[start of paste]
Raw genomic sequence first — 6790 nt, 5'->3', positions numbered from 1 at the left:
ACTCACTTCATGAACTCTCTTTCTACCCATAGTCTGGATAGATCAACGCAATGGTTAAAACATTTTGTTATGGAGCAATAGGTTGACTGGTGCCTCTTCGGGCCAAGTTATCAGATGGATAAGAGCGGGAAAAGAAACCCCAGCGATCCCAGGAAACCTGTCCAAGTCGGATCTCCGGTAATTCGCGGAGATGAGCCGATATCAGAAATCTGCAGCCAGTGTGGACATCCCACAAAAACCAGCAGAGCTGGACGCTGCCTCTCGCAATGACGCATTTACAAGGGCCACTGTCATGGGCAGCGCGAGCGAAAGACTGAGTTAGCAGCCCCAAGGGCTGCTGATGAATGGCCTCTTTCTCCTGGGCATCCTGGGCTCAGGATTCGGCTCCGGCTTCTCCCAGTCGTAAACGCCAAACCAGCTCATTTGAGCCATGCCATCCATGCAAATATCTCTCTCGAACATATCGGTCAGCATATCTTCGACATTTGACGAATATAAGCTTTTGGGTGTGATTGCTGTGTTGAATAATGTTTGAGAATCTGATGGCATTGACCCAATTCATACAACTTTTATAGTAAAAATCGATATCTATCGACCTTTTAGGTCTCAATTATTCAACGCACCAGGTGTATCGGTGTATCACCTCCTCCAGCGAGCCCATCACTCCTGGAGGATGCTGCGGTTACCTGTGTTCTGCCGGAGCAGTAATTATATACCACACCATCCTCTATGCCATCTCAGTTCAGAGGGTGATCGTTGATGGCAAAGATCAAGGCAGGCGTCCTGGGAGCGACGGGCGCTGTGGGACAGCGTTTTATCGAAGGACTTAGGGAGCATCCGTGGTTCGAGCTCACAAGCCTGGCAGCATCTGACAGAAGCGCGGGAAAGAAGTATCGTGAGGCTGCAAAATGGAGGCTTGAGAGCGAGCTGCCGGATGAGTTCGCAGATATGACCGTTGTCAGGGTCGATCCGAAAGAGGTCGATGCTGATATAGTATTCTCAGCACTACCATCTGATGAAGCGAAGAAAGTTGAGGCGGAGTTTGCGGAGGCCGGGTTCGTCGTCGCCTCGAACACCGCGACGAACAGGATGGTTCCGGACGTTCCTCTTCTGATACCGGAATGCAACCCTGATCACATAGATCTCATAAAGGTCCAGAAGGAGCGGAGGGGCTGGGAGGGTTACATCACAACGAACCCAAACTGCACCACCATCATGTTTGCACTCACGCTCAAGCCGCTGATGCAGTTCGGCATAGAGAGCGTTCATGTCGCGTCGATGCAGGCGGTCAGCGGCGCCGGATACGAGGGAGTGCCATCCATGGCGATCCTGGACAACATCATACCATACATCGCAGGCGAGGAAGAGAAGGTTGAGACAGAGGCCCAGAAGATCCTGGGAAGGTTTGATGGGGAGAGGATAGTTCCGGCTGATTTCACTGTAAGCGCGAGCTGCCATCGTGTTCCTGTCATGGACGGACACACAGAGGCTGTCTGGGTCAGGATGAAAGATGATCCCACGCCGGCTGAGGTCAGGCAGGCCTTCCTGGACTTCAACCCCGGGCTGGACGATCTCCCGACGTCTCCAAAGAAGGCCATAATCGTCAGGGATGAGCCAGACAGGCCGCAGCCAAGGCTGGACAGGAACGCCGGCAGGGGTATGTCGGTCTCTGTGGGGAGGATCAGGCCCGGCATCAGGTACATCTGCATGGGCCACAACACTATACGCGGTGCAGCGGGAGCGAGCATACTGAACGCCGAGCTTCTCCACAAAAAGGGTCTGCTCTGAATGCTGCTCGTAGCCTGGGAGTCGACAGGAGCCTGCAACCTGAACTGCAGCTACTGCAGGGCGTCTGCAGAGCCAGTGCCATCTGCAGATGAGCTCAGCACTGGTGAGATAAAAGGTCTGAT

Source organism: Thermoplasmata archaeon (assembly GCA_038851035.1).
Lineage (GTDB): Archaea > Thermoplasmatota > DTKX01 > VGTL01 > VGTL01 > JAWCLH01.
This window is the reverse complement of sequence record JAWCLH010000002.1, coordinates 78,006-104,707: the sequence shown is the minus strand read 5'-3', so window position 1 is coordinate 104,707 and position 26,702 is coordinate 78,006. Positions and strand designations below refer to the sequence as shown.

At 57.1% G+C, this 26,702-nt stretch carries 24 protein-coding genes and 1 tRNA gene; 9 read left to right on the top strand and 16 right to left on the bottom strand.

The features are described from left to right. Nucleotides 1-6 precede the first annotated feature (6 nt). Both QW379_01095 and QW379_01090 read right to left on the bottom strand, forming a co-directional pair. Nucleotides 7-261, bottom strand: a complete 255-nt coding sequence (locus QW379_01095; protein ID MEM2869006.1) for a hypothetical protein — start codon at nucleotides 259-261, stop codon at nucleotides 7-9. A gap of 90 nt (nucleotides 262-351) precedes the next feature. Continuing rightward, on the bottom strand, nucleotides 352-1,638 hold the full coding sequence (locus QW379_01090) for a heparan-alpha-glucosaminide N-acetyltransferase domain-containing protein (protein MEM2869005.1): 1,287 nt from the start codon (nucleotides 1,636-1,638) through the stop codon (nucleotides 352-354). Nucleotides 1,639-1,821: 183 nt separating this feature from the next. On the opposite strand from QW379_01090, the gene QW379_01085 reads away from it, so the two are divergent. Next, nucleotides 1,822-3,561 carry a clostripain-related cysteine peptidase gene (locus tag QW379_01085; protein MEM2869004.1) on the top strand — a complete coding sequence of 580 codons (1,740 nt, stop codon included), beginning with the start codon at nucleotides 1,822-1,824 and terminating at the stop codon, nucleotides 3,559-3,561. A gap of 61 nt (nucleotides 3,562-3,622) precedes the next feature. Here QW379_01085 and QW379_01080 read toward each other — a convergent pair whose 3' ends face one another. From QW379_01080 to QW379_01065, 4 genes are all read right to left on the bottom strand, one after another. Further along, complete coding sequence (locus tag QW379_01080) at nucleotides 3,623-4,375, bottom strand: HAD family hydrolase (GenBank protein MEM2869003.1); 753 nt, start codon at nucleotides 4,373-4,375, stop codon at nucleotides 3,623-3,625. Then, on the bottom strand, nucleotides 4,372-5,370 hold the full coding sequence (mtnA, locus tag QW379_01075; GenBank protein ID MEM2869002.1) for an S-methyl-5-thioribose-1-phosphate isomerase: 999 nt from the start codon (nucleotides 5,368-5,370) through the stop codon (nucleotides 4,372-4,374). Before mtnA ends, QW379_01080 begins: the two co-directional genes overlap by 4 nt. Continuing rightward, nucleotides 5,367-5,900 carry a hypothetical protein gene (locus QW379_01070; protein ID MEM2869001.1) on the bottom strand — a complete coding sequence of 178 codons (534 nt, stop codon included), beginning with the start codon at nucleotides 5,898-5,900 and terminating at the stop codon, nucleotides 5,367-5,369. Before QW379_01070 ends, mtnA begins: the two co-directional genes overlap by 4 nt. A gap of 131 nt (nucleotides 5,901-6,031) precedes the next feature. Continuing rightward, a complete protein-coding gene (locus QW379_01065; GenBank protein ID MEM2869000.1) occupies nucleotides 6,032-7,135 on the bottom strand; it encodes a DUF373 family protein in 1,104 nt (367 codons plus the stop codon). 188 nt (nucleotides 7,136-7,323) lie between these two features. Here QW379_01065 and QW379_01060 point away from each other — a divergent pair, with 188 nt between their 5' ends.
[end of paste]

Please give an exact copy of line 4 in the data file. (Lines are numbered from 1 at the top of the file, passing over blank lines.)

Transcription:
Lineage (GTDB): Archaea > Thermoplasmatota > DTKX01 > VGTL01 > VGTL01 > JAWCLH01.